December 13, 2006 in City

State rainy-day fund proposed

By The Spokesman-Review
 
J BART RAYNIAK photo

Washington state Gov. Chris Gregoire visits the Central Valley High School entrepreneurship class Tuesday before making an announcement about her proposed rainy day fund. She talked with the students about her life as the governor.
(Full-size photo)

Rainy day fund would:

“Start off with a deposit of $128 million the first year and a second year deposit of $134 million as part of the Governor’s budget proposal

“Add future automatic deposits of 1 percent of the state’s general revenue, or about $150 million, each year

“Be constitutionally protected so that it could only be used with a 60 percent vote of the state Legislature

“Be available by a simple majority vote of the Legislature during a natural disaster or if the Governor declared a state of emergency or during a recession, when employment growth is less than 1 percent

Gov. Chris Gregoire told students at Central Valley High School on Tuesday that she is proposing a state constitutional amendment that would deposit hundreds of millions of dollars into a state rainy-day fund for possible future economic downturns.

Gregoire talked to Robin Barnhart’s entrepreneurship class before she and state Sen. Lisa Brown, D-Spokane, addressed the student body.

“I’m announcing it here today at your school because I think it’s consistent with what you’re learning in DECA. If you want to be a good business person, if you want to be a good family person, if you want to do what you should do so that you have some money when the tough times come and not spend it all when you’ve got some money, then you need to put some money away,” said Gregoire.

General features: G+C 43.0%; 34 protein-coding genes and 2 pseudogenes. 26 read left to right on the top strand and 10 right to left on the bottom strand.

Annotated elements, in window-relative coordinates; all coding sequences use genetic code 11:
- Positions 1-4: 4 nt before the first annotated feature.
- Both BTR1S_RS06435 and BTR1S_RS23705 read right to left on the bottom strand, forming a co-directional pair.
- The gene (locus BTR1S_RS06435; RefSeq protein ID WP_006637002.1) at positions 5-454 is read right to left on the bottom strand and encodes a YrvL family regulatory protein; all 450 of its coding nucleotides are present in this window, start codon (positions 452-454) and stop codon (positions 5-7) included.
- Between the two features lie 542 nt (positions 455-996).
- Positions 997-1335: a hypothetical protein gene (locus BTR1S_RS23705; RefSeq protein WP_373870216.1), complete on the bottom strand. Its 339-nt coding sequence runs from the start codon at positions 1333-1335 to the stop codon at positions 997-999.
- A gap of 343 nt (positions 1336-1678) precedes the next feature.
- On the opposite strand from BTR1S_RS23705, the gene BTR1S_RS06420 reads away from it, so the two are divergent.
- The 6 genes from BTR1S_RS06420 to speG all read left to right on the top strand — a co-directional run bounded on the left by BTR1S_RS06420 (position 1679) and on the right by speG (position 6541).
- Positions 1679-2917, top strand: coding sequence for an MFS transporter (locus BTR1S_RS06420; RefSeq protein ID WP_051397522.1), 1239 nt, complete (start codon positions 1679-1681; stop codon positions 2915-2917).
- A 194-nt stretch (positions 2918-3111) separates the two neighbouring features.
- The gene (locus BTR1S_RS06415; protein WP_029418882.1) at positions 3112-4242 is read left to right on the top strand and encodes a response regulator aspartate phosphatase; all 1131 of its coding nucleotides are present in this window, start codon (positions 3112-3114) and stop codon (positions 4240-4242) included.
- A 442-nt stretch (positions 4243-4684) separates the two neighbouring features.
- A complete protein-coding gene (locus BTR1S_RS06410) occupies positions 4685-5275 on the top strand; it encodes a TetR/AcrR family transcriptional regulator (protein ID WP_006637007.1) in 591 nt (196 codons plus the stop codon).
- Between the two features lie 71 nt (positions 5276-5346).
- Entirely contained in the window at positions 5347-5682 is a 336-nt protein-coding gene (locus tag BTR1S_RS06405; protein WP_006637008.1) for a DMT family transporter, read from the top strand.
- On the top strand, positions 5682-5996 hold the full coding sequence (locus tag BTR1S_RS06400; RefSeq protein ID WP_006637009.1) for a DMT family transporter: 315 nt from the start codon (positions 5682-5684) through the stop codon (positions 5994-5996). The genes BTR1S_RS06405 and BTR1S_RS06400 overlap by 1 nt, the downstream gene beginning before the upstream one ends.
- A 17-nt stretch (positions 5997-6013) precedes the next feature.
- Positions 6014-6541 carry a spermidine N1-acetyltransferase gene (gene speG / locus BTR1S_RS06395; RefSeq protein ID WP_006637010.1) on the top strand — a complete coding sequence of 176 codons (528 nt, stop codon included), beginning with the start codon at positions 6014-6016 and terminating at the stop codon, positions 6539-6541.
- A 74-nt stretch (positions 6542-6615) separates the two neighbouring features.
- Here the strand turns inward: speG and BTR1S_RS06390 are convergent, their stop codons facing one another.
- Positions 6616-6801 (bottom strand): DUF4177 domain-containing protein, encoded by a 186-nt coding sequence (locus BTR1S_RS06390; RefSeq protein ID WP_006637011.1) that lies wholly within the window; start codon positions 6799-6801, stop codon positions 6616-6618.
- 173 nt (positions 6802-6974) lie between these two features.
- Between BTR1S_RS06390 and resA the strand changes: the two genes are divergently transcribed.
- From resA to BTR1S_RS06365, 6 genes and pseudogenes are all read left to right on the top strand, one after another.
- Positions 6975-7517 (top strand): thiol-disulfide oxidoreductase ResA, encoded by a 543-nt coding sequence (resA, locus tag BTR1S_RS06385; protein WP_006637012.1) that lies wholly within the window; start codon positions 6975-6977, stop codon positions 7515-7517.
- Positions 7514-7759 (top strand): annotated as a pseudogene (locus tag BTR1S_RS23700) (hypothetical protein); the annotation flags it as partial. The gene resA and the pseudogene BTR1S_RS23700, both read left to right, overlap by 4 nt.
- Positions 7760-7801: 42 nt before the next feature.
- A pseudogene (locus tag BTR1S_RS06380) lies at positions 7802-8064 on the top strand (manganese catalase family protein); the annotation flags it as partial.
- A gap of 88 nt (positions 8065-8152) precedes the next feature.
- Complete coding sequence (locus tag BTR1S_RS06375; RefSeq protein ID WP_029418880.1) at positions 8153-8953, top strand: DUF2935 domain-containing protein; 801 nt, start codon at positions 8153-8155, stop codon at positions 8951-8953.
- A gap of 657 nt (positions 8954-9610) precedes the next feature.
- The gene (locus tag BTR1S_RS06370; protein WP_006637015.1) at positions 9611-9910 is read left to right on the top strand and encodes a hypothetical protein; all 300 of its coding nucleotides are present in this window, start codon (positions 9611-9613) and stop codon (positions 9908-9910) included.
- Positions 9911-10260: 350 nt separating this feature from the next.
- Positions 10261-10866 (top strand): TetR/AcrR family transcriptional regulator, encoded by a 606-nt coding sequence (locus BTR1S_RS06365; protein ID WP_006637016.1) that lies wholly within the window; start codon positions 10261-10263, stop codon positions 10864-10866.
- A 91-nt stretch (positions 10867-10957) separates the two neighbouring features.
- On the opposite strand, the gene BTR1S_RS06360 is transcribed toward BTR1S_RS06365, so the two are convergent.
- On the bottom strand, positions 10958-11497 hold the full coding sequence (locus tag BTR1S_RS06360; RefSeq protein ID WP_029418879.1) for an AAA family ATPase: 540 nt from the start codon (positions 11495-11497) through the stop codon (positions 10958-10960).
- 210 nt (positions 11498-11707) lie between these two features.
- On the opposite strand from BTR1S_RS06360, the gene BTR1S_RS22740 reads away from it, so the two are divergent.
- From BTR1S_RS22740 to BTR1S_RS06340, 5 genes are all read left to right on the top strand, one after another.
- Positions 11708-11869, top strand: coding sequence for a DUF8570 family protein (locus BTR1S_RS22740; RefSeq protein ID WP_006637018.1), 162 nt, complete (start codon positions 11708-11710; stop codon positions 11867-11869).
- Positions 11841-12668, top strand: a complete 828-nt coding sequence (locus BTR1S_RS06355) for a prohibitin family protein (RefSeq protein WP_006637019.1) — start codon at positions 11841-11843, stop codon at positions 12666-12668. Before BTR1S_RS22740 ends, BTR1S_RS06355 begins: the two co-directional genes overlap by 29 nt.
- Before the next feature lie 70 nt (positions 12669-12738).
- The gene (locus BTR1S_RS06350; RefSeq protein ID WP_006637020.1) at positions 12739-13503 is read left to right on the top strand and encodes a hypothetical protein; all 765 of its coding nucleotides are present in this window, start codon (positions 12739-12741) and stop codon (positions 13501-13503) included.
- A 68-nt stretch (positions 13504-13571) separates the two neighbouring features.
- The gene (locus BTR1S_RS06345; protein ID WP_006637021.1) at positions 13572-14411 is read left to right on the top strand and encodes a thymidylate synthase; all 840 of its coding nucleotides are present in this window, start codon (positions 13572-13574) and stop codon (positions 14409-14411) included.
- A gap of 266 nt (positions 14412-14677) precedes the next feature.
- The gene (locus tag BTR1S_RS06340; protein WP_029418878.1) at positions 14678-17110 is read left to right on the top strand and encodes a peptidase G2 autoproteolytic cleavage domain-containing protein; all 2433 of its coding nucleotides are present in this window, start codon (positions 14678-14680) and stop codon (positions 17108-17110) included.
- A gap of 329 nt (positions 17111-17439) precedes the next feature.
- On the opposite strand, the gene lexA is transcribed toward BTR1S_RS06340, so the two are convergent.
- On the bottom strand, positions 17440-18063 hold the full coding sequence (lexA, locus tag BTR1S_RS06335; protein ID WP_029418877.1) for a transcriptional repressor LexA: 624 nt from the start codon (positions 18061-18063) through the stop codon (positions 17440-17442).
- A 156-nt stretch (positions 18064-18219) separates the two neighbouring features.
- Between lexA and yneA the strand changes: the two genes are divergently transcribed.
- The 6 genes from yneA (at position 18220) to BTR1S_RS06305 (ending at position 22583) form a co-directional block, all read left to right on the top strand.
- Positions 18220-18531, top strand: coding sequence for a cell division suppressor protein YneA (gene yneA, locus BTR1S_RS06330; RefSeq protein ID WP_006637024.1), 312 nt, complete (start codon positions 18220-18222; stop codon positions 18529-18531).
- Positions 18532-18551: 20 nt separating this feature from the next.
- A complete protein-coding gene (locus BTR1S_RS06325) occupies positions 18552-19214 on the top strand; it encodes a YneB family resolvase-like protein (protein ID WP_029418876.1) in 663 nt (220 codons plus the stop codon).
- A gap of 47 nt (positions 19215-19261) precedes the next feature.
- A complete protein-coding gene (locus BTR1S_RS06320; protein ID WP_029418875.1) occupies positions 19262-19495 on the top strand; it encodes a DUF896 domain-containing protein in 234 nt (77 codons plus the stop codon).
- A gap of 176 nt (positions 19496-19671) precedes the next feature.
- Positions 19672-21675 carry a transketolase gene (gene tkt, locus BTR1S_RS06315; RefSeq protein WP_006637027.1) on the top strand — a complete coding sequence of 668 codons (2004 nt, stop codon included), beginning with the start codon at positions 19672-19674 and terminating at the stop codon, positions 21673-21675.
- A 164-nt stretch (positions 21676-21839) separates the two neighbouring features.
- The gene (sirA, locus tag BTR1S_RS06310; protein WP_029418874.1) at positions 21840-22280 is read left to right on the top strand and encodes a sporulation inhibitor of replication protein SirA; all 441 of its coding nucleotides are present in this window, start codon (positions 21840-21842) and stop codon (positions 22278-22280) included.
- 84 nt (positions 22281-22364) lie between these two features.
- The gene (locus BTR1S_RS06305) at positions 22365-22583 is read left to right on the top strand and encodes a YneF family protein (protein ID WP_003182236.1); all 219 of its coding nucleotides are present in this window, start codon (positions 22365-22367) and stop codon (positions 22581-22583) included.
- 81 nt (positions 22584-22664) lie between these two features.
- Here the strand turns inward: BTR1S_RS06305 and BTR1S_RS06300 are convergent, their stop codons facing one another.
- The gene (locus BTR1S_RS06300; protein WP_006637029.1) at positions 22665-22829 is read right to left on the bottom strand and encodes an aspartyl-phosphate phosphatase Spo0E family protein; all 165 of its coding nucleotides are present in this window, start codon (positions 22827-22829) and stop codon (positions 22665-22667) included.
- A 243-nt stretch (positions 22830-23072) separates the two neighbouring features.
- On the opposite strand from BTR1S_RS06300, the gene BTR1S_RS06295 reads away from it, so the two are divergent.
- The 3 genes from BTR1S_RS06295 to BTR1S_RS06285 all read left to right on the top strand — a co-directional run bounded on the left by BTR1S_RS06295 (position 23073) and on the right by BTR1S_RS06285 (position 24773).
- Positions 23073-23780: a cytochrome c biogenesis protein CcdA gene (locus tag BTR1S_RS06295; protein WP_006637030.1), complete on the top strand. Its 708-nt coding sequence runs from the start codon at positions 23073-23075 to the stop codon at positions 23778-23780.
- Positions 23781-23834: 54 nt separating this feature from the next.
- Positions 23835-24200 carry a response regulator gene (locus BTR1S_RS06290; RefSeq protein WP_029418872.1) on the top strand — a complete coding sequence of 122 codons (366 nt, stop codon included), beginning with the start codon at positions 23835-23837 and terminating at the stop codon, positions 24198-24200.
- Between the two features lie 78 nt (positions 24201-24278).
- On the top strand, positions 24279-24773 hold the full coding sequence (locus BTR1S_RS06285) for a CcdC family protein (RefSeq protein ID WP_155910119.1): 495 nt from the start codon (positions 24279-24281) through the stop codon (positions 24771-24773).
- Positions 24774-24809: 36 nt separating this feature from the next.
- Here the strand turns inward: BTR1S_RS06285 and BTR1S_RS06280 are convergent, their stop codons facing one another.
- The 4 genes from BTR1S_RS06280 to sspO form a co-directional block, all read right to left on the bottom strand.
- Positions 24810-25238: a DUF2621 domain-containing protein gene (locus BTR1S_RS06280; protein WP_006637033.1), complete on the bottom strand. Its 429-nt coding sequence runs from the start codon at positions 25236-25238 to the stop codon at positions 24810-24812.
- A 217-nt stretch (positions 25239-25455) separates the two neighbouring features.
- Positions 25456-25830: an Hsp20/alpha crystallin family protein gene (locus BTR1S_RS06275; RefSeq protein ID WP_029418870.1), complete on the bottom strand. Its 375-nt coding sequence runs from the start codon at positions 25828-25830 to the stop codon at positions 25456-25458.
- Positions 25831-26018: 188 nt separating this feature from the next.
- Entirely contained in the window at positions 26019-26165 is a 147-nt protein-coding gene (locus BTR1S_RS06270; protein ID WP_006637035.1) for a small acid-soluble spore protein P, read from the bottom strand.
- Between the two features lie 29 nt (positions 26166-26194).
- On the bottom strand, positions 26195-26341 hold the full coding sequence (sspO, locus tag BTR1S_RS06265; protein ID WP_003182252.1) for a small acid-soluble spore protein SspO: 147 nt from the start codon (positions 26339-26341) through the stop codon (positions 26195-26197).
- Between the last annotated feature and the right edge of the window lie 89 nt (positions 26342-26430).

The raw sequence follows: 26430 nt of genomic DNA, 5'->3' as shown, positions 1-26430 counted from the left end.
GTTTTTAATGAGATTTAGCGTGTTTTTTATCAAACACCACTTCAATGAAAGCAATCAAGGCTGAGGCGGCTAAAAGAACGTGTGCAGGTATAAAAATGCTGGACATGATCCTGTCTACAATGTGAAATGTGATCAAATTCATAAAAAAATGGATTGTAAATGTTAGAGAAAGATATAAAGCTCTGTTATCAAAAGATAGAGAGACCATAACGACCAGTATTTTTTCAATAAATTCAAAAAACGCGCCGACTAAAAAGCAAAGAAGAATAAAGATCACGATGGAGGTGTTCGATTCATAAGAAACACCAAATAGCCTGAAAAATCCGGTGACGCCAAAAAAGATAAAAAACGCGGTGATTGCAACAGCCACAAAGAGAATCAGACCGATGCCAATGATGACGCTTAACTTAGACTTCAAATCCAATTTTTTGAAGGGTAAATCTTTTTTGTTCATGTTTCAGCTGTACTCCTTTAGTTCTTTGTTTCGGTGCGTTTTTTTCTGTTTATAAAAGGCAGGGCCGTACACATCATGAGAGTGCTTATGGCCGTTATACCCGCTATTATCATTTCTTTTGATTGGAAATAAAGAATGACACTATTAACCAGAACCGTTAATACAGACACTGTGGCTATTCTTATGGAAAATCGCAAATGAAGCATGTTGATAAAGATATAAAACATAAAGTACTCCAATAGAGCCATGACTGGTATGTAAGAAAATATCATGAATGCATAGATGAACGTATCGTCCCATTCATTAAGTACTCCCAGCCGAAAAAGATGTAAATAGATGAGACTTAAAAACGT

Gregoire’s plan would work like a family’s savings account, fed with automatic deposits during good times and tapped to maintain state services when the economy sours.

“We know that the economy will continue to run in cycles, but our state budget does not have to mirror those booms and busts,” Gregoire said.

A constitutional amendment would have to be approved by both the Legislature this spring and voters at next November’s general election. But Gregoire said Tuesday that she’ll push legislative budget writers to make an immediate down payment: $128 million this year and $134 million next year.

It’s an opportune time, since the state now expects to collect nearly $2 billion more than expected over the next two years, due to the healthy economy.

Central Valley senior Dan Weller wanted to know why the governor chose to make her announcement at the school.

“It’s very, very rare that anyone suggests that we ought to amend the constitution, and that’s as it should be. We understand it this is the first time at Central Valley that a governor has come here. We thought, why not make a little history and make the announcement of the constitutional amendment right here with you at Central Valley,” said Gregoire. “It’s kind of fun to be here and make sure that you’re the ones who hear it first and are a part of all of it rather than going to a press conference in Olympia.”

Conservatives have long pushed for such a move in Olympia. It was also a campaign promise of Gregoire’s.

“I’m excited the governor has decided to lend her support to the constitutionally protected rainy day fund,” Sen. Joseph Zarelli, R-Ridgefield, said in a joint news release with Gregoire. The move, he said, “makes perfect sense.”


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